by KC Carlson
This is a story about a Marvel comic book that’s filled with mistakes — deliberately. (As opposed to all the “honest” mistakes that happened in various Marvel comics in their earliest years when their staff was tiny and proofreading was often a luxury.) This is the story of the infamous 1982 Official Marvel No-Prize Book! The comic reprints panels with logic errors, continuity contradictions, and art mistakes, accompanied by narration by “Stan Lee”. It’s like the internet, except with paper cuts.
Somebody at Marvel thought it would be a good idea to collect most of “Mighty Marvel’s Most Massive Mistakes!” as the book was subtitled. Surely it wasn’t Jim Owsley (better known today as Christopher Priest), credited as “writer, layout & design, art direction, making it happen, and glory-grabbing”. Nor was it Roger Stern or Steven Grant, two nice Midwestern boys credited as “researchers”. (AKA paid to read comic books, a nice gig if you can get it!) It certainly wasn’t artists Bob Camp (pencils) or Vince Colletta (inks), who drew the framing pages on which the original “error panels” were inserted. Paul Becton, who is the “sacred keeper of the reprint file” is also credited as “foreign licensing” so that makes him suspicious, just like Eliot R. Brown, the typographer, who sneakily managed to have his (and only his) job title boldfaced. It might be cover artist Michael Golden, whose cover of Doctor Doom unmasking to reveal Stan Lee!? was deliberately printed upside-down. It could be editor Larry Hama’s fault — editors get blamed for everything. But the real culprit turns out to be none other than Marvel Editor-in-Chief Jim Shooter, who is credited for “Concept” — like he really needs another Marvel thing blamed on him…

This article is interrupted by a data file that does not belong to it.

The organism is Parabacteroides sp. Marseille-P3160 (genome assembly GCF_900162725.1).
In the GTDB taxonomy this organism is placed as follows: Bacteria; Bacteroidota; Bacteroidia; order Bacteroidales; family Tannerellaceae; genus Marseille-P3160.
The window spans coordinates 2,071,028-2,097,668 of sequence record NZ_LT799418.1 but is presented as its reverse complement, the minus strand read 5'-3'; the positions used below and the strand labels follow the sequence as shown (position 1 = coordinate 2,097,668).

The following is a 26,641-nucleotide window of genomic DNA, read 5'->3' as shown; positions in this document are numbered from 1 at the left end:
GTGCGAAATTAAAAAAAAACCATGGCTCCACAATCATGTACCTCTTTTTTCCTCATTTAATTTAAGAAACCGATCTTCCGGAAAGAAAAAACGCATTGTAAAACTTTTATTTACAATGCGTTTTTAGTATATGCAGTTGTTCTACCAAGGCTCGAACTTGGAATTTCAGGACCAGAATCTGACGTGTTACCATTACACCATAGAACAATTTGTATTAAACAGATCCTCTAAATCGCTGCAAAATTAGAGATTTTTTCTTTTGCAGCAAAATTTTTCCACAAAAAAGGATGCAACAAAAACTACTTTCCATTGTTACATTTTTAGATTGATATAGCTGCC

Actually, the whole thing’s probably Stan Lee’s fault — he originally made most of the mistakes that are on display here, including calling Spider-Man Peter Palmer (twice). Unbelievably, he even has Doc Ock calling Spidey Super-Man. Holy lawsuits, Batman! Actually, Stan is very gracious in being called out here. He (supposedly) writes the book’s introductory letter, and “comic book” Stan narrates the entire issue from his “office” while wearing his Spidey-slippers — conveniently labeled “left” and “right”.
A BIT OF HISTORICAL BACKSTORY
There were a lot of bonehead mistakes in the early Marvel comics, and there are plenty of reasons for that. The early publisher was not the monolith they are now. They were a tiny portion of Martin Goodman’s “evil empire” of publishing, which at any given time included pulps, “girlie” magazines, Hollywood scandal rags, true crime, horror, western, humor, paperback books, and comics. (He’s the reason that the Timely/Atlas/Marvel publishing history is so confusing.) The “legendary” Marvel Bullpen that Stan hyped in the lettercols and hype pages in early Marvel comics probably had fewer full-time employees than the group of people who assembled this No-Prize Book. In the earliest days, it was just Stan, Flo Steinberg, a part-time Sol Brodsky, and (maybe) an occasional production artist. The freelancers (including Jack Kirby and Steve Ditko) would bring their work in, get a check from Flo, and go back home to work. Proofreading was a low priority. Stan was writing (or at least plotting) almost everything, as well as all the lettercols. Who had time to proof?
So mistakes crept in. And letter writers caught them. Stan dreamed up the “No-Prize” in 1964 to award to them, but this was actually a joke by Marvel on the readers — there was no actual prize/award. That’s why it was called a No-Prize! Eventually, because so many readers didn’t get the joke and wrote in asking why they didn’t get their “prize”, a physical No-Prize was created in 1967. It was an empty envelope with “Congratulations, this envelope contains a genuine Marvel Comics No-Prize which you have just won!” printed on it. (Although clueless people still wrote in wondering if their “prize” had fallen out of the envelope.)